Fox News host Laura Ingraham and her guest Raymond Arroyo, the lead anchor of the news division for Eternal Word Television Network, criticized Time magazine’s selection of teen climate change activist Greta Thunberg as its 2019 “Person of the Year” Wednesday evening.
Ingraham began the segment mocking the teen with autism by lamenting that Time had chosen Thunberg “in spite of its own reader poll,” in which the Hong Kong democracy protesters had received the most votes. Ingraham later said that her second choice for “Person of the Year” would have been “the House Intel members,” including Devin Nunes, who she described as unfairly “maligned.”
After allowing Arroyo to explain his objections to Thunberg’s selection, Ingraham said that she agreed with the Time magazine poll results, because the Hong Kong protesters are “putting their lives in danger. They’re not being celebrated, really, on the late night TV shows, really. They’re putting their lives in danger. Some of them have been killed, wounded badly, targeted. They have to wear facial masks.”
Ingraham has courted controversy in the past for seemingly attacking Thunberg’s autism. After showing a clip of Thunberg’s speech at the U.N. climate summit in September, Ingraham asked her viewers, “Anyone else find that chilling?”
After comparing Thunberg to the antagonists from the 1984 horror movie “Children of the Corn,” Ingraham said, “I can’t wait for Stephen King’s sequel, ‘Children of the Climate.’ Now, the left — if they ever get in power — will simply use the excuse of climate change to reward their friends.”
Wednesday night was also not the first time that Ingraham has mentioned a student protester’s grades. She lost advertisers like TripAdvisor, WayFair and Nutrish last year after she posted a tweet ridiculing Parkland school shooting survivor and gun control advocate David Hogg, writing that he was “Rejected By Four Colleges To Which He Applied and whines about it. (Dinged by UCLA with a 4.1 GPA…totally predictable given acceptance rates.)”
Arroyo characterized Time’s selection of Thunberg as the “biggest dud since Time designated the personal computer as ‘Person of the Year’ back in 1982.” Describing the 16-year-old Swede as “certainly indignant,” Arroyo claimed that “she dropped out of school to become a junior protester” and added “I think it’s kind of a horrible example, though, to kids — thinking just go protest, you don’t have to go to school. And I know she sails around the globe to help the environment, but this isn’t sailor of the year. It’s ‘Person of the Year.’”
Arroyo then said that his “Person of the Year” choices would have been the CGI artists that were responsible for “Avengers: Endgame,” “The Irishman” and Baby Yoda from “The Mandalorian,” as well as Speaker of the House Nancy Pelosi for allegedly “endangering her party.”
Although both Ingraham and Arroyo criticized Time magazine for supposedly shortchanging the Hong Kong protesters, the article explaining the choice of Thunberg specifically mentioned them. It connected her climate protest to “the student-led protests on the streets of Santiago, Chile, to the young democracy activists fighting for rights and representation in Hong Kong to the high schoolers from Parkland, Fla., whose march against gun violence Thunberg cites as an inspiration for her climate strikes.”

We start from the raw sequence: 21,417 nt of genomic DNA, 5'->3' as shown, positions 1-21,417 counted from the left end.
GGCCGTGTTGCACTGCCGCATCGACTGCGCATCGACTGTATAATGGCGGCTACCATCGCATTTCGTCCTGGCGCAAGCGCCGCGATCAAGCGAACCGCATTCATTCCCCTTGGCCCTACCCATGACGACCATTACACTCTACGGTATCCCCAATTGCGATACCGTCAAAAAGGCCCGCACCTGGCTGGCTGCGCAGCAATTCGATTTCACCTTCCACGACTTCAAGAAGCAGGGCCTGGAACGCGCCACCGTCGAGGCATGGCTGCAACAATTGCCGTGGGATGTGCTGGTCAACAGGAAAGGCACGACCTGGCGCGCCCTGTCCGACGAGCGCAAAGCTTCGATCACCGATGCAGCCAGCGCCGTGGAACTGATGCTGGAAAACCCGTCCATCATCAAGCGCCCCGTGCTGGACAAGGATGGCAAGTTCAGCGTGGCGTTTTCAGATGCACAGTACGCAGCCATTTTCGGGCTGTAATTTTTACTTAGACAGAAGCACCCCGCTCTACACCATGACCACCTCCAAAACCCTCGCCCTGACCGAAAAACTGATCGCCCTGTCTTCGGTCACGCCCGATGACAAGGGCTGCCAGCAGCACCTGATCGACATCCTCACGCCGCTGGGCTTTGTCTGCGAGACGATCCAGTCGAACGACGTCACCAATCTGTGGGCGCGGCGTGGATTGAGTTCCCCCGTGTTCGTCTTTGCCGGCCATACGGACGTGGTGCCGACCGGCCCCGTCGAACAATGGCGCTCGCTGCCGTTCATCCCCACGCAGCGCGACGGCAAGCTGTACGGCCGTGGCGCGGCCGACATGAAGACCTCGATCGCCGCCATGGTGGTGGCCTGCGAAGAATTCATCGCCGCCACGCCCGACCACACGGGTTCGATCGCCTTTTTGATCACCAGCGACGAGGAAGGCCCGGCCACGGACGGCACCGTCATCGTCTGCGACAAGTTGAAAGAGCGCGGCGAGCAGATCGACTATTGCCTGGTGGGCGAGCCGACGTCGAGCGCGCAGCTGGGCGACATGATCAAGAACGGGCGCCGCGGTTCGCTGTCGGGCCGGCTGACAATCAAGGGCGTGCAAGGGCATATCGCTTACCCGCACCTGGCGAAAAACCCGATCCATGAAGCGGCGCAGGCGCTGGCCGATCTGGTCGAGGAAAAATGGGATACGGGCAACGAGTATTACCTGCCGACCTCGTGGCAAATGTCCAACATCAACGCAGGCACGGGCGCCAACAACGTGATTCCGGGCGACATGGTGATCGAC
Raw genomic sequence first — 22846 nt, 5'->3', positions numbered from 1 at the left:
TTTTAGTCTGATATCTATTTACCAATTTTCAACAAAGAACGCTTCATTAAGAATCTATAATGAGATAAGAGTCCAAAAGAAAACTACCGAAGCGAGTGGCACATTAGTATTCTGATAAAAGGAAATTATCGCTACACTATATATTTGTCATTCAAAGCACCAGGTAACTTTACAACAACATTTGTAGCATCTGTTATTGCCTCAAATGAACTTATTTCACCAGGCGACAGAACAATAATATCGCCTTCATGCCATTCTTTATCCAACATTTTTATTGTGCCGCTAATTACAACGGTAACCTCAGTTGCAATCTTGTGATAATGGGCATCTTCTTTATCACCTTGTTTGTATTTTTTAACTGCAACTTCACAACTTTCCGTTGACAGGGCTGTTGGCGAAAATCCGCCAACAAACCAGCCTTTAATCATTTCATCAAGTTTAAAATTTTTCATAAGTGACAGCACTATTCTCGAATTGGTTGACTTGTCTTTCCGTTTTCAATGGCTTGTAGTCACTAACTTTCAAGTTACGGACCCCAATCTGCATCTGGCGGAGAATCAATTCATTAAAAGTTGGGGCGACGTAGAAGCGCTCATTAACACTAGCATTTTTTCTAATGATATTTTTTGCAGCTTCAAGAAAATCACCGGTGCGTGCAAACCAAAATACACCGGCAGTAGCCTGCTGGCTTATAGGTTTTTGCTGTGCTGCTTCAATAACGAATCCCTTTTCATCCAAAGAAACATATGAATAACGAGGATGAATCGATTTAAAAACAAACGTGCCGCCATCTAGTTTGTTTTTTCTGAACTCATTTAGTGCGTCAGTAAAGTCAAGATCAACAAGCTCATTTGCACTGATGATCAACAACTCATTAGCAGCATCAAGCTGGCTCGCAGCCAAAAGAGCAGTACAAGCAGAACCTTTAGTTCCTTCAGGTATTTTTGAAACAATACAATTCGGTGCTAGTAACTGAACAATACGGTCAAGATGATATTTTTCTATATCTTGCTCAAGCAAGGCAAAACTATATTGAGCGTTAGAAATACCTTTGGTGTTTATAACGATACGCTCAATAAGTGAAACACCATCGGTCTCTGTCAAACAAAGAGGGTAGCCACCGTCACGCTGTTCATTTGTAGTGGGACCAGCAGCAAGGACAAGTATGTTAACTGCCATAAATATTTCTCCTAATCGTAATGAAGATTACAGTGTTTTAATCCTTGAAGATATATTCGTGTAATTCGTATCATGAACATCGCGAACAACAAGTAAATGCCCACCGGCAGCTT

You can watch the segment below via Fox News:
Five things to watch for at the Grammys
Music's glitterati will sparkle on the red carpet at this Sunday's Grammy awards, which honors the top hits and artists of the year.
Scandal at the Recording Academy, which puts on the show, has overwhelmed the lead-up to the glam event, but there are still plenty of musical moments to watch for.
Here is our quick guide to the event, which will take place at the Staples Center in Los Angeles:
- Women poised to lead -
Women dominated at last year's gala and are leading the pack this year as well, with the twerking flautist Lizzo and the teenage goth-pop phenomenon Billie Eilish expected to battle for the top awards.
Mexican children take up arms in fight against drug gangs
With baseball caps and scarves covering their faces, only their serious eyes are visible as a dozen children stand to attention, rifles by their side.
In the heart of the violence-plagued Mexican state of Guerrero, learning to use weapons starts at an early age.
In the village of Ayahualtempa, at the foot of a wooded hill, the basketball court serves as a training ground for these youths, aged between five and 15.
The children practice with rifles and handguns or makeshift weapons in various drill positions for a few hours every week.
"Position three!" yells instructor Bernardino Sanchez, a member of the militia responsible for the security of 16 villages in the Guerrero area, which goes by the name of Regional Coordinator of Community Authorities (CRAC-PF).
Delta fined $50,000 for discriminating against Muslim passengers
Delta Air Lines was Friday fined $50,000 by the US Department of Transportation to settle allegations it discriminated against three Muslim passengers who were ordered off their planes.
In its consent order, the department said it found Delta "engaged in discriminatory conduct" and violated anti-discrimination laws when it removed the three passengers.
In one incident on July 26, 2016, a Muslim couple were removed from Delta Flight 229 at Charles de Gaulle Airport in Paris after a passenger told a flight attendant their behavior made her "very uncomfortable and nervous".
"Mrs X" was wearing a head scarf and the passenger said "Mr X" had inserted something into his watch.